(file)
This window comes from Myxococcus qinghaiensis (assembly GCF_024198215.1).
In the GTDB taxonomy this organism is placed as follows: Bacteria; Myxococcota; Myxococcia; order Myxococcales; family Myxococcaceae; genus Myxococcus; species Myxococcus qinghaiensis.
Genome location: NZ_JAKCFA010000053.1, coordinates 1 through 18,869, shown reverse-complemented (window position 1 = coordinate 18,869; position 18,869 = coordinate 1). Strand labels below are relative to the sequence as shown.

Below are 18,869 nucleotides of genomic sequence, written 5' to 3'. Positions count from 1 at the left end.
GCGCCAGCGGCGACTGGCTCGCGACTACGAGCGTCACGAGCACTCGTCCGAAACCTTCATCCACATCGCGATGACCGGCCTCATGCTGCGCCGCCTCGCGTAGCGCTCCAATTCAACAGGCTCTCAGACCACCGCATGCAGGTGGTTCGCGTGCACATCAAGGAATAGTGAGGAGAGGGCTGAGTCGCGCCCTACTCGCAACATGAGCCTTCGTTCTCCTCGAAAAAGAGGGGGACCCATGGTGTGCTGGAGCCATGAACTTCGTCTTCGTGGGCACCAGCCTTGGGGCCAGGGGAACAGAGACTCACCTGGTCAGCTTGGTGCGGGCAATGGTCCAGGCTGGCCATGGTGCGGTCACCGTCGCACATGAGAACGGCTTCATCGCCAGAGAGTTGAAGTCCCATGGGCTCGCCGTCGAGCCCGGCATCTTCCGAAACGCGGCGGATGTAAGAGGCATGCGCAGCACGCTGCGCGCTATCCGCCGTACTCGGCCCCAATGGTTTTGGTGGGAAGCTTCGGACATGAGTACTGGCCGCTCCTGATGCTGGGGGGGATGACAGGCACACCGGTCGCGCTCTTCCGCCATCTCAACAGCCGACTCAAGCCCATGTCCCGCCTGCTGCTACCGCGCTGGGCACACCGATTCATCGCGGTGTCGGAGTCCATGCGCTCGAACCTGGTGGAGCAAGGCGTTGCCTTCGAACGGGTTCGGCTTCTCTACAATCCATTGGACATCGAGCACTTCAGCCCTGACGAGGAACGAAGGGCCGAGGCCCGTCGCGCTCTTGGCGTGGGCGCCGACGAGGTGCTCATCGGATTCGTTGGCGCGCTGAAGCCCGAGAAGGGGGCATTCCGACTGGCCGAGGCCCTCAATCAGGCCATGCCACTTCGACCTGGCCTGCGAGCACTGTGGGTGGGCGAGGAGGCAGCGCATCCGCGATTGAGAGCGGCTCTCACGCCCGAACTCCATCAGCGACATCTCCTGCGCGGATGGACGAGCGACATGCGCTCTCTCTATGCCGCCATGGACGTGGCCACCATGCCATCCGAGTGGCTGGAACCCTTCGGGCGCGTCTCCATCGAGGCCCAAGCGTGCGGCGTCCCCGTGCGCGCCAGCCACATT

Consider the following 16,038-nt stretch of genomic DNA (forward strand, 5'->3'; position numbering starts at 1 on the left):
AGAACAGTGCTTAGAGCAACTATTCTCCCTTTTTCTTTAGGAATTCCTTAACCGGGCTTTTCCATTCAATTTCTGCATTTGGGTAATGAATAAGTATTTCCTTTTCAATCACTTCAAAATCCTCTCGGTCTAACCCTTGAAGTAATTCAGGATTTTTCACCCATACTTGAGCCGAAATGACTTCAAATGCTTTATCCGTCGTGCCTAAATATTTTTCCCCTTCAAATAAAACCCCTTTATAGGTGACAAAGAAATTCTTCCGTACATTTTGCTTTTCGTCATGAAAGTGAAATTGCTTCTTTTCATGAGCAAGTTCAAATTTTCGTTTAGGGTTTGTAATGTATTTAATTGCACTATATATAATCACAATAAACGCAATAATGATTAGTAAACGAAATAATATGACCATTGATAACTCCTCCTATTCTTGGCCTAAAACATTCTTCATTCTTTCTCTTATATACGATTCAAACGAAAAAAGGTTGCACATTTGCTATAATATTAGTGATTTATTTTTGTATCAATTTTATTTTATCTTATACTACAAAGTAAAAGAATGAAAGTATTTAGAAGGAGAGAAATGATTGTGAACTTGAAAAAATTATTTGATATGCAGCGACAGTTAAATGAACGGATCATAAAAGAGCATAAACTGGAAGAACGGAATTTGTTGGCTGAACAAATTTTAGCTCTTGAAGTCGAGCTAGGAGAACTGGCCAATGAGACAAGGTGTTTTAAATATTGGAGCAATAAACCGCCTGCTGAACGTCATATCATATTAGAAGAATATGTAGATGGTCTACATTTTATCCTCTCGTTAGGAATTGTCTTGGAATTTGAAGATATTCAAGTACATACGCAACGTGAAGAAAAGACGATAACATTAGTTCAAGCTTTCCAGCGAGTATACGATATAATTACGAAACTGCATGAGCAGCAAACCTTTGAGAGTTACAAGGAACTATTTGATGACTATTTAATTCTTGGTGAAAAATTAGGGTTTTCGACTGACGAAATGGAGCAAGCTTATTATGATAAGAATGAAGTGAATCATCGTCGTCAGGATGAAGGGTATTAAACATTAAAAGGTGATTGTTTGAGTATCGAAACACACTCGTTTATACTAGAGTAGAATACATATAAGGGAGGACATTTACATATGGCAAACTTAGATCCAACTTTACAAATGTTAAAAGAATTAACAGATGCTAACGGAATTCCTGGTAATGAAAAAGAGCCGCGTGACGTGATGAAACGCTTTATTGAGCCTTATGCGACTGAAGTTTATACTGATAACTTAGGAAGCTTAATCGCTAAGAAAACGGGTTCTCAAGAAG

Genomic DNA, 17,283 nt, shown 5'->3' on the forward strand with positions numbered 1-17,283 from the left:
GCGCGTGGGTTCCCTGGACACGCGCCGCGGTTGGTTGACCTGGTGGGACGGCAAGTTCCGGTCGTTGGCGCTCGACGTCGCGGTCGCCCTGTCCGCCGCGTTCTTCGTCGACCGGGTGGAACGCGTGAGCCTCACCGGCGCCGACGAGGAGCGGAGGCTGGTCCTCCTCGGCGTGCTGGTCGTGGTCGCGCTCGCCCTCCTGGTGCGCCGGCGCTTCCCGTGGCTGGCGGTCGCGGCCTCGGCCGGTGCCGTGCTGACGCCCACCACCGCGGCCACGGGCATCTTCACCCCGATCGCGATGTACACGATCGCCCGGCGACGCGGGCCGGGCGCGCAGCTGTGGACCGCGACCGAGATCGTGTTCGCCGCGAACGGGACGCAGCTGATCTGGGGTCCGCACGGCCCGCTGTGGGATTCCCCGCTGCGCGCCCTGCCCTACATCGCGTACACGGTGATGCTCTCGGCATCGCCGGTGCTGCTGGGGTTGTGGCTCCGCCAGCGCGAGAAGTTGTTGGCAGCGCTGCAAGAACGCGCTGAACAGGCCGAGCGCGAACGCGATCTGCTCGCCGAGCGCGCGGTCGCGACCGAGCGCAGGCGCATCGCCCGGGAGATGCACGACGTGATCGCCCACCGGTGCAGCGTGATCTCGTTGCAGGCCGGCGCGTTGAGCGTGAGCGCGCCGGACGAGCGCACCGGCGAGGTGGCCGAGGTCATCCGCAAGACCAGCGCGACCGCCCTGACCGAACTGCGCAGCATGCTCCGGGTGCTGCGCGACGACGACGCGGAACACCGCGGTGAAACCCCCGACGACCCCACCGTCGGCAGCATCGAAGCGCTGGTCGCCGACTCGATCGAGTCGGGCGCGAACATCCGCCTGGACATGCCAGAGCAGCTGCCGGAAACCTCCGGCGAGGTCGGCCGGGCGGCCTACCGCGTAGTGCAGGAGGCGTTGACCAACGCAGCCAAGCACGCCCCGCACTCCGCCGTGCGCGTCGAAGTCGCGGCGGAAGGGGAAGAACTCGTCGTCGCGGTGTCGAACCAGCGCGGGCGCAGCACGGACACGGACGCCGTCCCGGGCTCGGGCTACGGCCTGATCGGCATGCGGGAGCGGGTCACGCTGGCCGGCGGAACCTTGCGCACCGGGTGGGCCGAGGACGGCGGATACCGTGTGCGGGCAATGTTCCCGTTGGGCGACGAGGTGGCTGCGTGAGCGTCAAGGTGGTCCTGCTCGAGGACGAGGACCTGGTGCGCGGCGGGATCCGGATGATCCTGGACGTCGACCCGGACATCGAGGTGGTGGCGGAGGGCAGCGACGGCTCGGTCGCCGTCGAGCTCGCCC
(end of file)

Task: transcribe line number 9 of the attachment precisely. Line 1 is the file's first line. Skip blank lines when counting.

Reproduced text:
GCGCGTGGGTTCCCTGGACACGCGCCGCGGTTGGTTGACCTGGTGGGACGGCAAGTTCCGGTCGTTGGCGCTCGACGTCGCGGTCGCCCTGTCCGCCGCGTTCTTCGTCGACCGGGTGGAACGCGTGAGCCTCACCGGCGCCGACGAGGAGCGGAGGCTGGTCCTCCTCGGCGTGCTGGTCGTGGTCGCGCTCGCCCTCCTGGTGCGCCGGCGCTTCCCGTGGCTGGCGGTCGCGGCCTCGGCCGGTGCCGTGCTGACGCCCACCACCGCGGCCACGGGCATCTTCACCCCGATCGCGATGTACACGATCGCCCGGCGACGCGGGCCGGGCGCGCAGCTGTGGACCGCGACCGAGATCGTGTTCGCCGCGAACGGGACGCAGCTGATCTGGGGTCCGCACGGCCCGCTGTGGGATTCCCCGCTGCGCGCCCTGCCCTACATCGCGTACACGGTGATGCTCTCGGCATCGCCGGTGCTGCTGGGGTTGTGGCTCCGCCAGCGCGAGAAGTTGTTGGCAGCGCTGCAAGAACGCGCTGAACAGGCCGAGCGCGAACGCGATCTGCTCGCCGAGCGCGCGGTCGCGACCGAGCGCAGGCGCATCGCCCGGGAGATGCACGACGTGATCGCCCACCGGTGCAGCGTGATCTCGTTGCAGGCCGGCGCGTTGAGCGTGAGCGCGCCGGACGAGCGCACCGGCGAGGTGGCCGAGGTCATCCGCAAGACCAGCGCGACCGCCCTGACCGAACTGCGCAGCATGCTCCGGGTGCTGCGCGACGACGACGCGGAACACCGCGGTGAAACCCCCGACGACCCCACCGTCGGCAGCATCGAAGCGCTGGTCGCCGACTCGATCGAGTCGGGCGCGAACATCCGCCTGGACATGCCAGAGCAGCTGCCGGAAACCTCCGGCGAGGTCGGCCGGGCGGCCTACCGCGTAGTGCAGGAGGCGTTGACCAACGCAGCCAAGCACGCCCCGCACTCCGCCGTGCGCGTCGAAGTCGCGGCGGAAGGGGAAGAACTCGTCGTCGCGGTGTCGAACCAGCGCGGGCGCAGCACGGACACGGACGCCGTCCCGGGCTCGGGCTACGGCCTGATCGGCATGCGGGAGCGGGTCACGCTGGCCGGCGGAACCTTGCGCACCGGGTGGGCCGAGGACGGCGGATACCGTGTGCGGGCAATGTTCCCGTTGGGCGACGAGGTGGCTGCGTGAGCGTCAAGGTGGTCCTGCTCGAGGACGAGGACCTGGTGCGCGGCGGGATCCGGATGATCCTGGACGTCGACCCGGACATCGAGGTGGTGGCGGAGGGCAGCGACGGCTCGGTCGCCGTCGAGCTCGCCC